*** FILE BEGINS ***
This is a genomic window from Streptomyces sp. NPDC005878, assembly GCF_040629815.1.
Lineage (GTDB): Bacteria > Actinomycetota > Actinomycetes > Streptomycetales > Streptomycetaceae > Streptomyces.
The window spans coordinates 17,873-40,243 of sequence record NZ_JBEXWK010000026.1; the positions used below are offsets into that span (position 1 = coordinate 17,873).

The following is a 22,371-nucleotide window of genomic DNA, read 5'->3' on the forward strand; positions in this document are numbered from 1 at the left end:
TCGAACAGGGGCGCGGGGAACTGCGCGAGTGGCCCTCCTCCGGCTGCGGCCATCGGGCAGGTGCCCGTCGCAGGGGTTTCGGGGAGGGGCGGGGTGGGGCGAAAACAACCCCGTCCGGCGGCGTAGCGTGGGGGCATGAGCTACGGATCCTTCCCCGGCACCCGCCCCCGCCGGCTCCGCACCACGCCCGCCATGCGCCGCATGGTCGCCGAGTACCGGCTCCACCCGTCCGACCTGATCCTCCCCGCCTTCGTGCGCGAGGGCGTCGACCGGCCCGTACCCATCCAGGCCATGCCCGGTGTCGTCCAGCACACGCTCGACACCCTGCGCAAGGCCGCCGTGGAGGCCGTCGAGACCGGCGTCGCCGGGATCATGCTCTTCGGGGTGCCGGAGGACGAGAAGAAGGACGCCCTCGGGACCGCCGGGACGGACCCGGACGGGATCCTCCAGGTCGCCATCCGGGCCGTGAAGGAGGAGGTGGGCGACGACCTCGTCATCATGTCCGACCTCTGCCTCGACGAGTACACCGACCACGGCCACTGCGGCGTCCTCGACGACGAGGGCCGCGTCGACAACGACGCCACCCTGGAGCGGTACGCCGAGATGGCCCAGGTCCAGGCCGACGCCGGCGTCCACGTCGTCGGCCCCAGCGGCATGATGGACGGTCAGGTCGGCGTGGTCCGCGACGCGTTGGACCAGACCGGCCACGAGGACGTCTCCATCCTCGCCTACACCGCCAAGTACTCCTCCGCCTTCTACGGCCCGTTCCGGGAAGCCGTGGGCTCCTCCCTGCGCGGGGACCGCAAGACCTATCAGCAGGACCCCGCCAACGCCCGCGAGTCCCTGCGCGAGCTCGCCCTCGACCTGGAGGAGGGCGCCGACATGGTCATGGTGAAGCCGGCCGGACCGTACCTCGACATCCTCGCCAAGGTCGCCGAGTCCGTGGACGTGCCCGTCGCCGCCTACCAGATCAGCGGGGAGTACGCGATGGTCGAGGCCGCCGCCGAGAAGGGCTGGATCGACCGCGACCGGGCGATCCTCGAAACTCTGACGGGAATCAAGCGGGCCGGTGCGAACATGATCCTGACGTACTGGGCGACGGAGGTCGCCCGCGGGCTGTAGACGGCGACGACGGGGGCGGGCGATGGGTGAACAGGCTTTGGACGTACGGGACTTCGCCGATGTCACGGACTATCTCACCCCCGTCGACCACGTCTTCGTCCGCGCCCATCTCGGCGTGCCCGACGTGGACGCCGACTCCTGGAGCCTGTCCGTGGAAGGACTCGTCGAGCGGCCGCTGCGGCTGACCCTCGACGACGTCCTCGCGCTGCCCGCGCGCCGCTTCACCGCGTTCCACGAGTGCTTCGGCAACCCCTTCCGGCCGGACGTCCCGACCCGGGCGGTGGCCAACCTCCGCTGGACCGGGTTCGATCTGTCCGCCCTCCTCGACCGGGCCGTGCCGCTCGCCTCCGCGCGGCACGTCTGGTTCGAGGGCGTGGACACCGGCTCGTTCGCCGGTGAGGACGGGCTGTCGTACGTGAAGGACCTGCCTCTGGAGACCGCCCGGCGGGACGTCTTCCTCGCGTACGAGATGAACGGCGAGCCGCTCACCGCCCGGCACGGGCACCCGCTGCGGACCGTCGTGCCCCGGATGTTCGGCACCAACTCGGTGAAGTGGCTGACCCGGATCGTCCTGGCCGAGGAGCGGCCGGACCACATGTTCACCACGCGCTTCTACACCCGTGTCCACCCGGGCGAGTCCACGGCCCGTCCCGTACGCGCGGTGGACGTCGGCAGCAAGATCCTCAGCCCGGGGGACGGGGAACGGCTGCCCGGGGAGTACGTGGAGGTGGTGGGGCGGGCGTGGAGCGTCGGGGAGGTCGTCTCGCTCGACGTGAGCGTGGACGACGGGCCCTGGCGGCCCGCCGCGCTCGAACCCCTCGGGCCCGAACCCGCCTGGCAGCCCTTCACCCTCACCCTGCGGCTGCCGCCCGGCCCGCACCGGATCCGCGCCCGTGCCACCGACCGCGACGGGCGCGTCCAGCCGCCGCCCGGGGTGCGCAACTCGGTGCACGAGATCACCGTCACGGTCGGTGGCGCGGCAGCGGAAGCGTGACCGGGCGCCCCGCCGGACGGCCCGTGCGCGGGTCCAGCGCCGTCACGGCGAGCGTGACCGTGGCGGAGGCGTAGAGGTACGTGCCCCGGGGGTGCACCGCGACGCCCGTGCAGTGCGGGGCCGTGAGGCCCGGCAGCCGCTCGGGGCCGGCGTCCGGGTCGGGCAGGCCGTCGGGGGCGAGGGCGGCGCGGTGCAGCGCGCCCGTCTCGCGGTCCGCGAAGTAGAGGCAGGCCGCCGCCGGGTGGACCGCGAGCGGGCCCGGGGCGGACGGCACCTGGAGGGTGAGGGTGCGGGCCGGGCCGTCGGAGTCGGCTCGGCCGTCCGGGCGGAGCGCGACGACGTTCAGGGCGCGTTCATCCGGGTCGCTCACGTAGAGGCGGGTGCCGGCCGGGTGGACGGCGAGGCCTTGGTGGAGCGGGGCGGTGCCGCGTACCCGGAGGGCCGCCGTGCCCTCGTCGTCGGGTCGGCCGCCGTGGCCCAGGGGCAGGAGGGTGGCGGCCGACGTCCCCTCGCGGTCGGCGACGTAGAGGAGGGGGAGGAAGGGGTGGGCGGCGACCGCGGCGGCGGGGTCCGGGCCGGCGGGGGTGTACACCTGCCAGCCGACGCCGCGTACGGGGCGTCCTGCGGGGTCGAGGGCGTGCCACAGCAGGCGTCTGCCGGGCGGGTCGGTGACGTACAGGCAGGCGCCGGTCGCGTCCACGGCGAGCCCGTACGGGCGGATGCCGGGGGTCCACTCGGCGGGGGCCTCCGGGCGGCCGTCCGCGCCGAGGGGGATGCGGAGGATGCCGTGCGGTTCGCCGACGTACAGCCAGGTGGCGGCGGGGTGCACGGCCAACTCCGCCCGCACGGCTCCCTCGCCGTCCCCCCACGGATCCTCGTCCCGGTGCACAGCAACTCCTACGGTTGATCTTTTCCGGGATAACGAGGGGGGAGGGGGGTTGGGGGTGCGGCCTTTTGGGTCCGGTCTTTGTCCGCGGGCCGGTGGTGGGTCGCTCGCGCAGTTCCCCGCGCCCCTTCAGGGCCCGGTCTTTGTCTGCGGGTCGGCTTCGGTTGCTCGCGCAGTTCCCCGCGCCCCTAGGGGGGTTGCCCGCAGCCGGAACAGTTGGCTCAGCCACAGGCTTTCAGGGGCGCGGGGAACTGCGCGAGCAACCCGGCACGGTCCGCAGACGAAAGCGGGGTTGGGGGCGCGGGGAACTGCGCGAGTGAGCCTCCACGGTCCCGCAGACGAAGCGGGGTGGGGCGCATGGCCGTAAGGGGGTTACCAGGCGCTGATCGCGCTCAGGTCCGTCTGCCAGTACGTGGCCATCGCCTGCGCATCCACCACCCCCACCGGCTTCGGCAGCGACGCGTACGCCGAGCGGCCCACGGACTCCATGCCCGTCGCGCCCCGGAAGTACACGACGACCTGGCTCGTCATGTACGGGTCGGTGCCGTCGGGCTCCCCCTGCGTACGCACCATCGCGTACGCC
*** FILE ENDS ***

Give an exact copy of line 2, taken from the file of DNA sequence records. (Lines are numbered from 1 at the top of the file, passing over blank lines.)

Lineage (GTDB): Bacteria > Actinomycetota > Actinomycetes > Streptomycetales > Streptomycetaceae > Streptomyces.